where and as before. Again, by solving the equations (in the order 2,3,1), we obtain the economic balance equations where, this time, .

All the problems shown lead to very similar balance equations. However, these are only a few examples. By replacing constraints by optimality criteria (or the other way around), or by considering multi-criteria optimisation, we can construct many more variants of the optimality problems, but the balance equations remain the same.

## B. Optimality problems on networks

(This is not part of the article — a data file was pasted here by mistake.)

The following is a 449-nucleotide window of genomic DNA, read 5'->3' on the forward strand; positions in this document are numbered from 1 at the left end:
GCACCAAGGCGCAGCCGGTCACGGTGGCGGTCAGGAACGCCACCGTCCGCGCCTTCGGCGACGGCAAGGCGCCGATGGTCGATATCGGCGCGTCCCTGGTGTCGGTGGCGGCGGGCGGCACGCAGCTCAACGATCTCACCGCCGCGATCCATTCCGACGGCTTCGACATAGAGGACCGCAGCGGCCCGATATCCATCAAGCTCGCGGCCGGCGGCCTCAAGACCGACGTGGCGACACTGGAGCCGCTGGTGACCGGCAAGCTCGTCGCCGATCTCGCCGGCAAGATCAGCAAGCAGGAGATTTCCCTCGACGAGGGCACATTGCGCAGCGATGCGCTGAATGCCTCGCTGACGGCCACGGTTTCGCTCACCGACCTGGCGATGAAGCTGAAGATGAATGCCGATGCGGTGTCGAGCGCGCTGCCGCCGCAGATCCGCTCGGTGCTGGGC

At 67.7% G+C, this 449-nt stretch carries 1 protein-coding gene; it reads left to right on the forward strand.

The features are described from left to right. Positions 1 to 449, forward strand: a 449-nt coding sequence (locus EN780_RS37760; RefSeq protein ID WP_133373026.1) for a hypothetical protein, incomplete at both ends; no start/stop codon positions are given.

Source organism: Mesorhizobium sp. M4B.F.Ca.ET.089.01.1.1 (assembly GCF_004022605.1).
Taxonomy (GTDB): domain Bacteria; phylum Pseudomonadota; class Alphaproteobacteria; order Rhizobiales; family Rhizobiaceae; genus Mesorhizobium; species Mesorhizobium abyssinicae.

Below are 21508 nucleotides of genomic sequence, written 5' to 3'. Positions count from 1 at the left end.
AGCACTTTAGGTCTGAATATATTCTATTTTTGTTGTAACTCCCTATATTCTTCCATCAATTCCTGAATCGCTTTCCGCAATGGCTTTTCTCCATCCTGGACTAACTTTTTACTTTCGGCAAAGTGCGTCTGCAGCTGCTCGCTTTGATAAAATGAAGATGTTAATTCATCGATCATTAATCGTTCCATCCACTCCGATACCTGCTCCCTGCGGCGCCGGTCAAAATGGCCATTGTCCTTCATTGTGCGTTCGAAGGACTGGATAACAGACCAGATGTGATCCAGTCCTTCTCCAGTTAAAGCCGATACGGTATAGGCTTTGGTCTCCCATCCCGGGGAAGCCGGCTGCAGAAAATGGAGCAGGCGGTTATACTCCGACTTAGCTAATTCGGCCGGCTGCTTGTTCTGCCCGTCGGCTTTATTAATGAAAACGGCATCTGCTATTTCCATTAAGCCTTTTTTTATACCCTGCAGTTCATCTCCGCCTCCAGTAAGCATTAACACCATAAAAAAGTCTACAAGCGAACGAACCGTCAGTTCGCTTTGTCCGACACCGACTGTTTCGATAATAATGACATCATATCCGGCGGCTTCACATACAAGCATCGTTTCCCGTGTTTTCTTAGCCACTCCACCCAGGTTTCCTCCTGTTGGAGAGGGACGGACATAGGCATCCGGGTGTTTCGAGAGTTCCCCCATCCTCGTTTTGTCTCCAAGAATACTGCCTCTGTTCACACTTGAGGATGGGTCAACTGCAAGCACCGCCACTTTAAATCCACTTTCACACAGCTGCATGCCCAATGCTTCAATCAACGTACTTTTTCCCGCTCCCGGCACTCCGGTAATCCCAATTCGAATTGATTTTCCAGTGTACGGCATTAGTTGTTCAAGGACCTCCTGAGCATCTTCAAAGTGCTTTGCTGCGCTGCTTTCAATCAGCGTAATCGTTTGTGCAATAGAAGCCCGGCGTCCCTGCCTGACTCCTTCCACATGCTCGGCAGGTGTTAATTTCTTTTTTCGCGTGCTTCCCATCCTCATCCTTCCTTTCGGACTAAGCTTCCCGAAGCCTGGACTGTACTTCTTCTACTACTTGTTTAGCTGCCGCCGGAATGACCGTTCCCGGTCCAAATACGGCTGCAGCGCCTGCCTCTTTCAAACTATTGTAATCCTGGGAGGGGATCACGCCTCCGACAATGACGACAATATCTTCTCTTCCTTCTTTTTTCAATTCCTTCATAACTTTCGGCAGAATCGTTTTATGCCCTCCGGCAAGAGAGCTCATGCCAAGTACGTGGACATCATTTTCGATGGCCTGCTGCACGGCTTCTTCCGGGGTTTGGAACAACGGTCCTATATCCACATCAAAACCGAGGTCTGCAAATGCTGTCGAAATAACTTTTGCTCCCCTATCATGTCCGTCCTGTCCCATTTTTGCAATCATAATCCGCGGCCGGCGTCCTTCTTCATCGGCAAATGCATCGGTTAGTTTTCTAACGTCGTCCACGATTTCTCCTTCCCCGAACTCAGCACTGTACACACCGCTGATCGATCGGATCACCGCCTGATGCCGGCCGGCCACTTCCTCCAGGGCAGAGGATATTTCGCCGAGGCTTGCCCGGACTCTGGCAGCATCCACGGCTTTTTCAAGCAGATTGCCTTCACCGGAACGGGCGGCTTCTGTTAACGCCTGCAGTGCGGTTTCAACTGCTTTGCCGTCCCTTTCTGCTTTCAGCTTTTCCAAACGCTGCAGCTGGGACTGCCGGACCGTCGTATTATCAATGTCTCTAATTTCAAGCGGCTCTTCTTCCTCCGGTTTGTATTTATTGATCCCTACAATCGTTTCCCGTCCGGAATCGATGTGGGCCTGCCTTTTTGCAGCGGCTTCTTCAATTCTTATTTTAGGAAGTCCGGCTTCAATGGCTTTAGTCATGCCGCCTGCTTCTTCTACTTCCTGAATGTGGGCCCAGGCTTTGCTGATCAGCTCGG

To obtain a theory of optimal metabolic states, based on variations and shadow values, we consider optimality problems on networks more generally. The variations on our network – in our specific case, in the variables (**v, c, e**) – are described by a vector **x**.The feasible vectors **x**, satisfying the model constraints, form an algebraic manifold, and economic values follow from cost and benefit gradients on this manifold. An objective *f* defines direct values (by its gradient in state space), total values (by its gradient in the tangential space of the manifold, comprising the total derivatives), and indirect values (by the difference of the two). To see this in detail, we consider a general network model in an expanded form. The variables *x*_{i} are constrained by dependencies *x*_{i} = *g*_{i}(**x**), which must be acyclic: a variable *x*_{i} can depend only on variables *x*_{j} with indices *j < i* (and variable *x*_{i} is called a “child” of *x*_{j}.). If dependencies are depicted by arrows, these arrows form a directed acyclic graph (DAG). Aside from these dependencies, variables can also be constrained by bounds and fixed values (as equality and inequality constraints) and are scored by a fitness function *f* (**x**). Our model in general form reads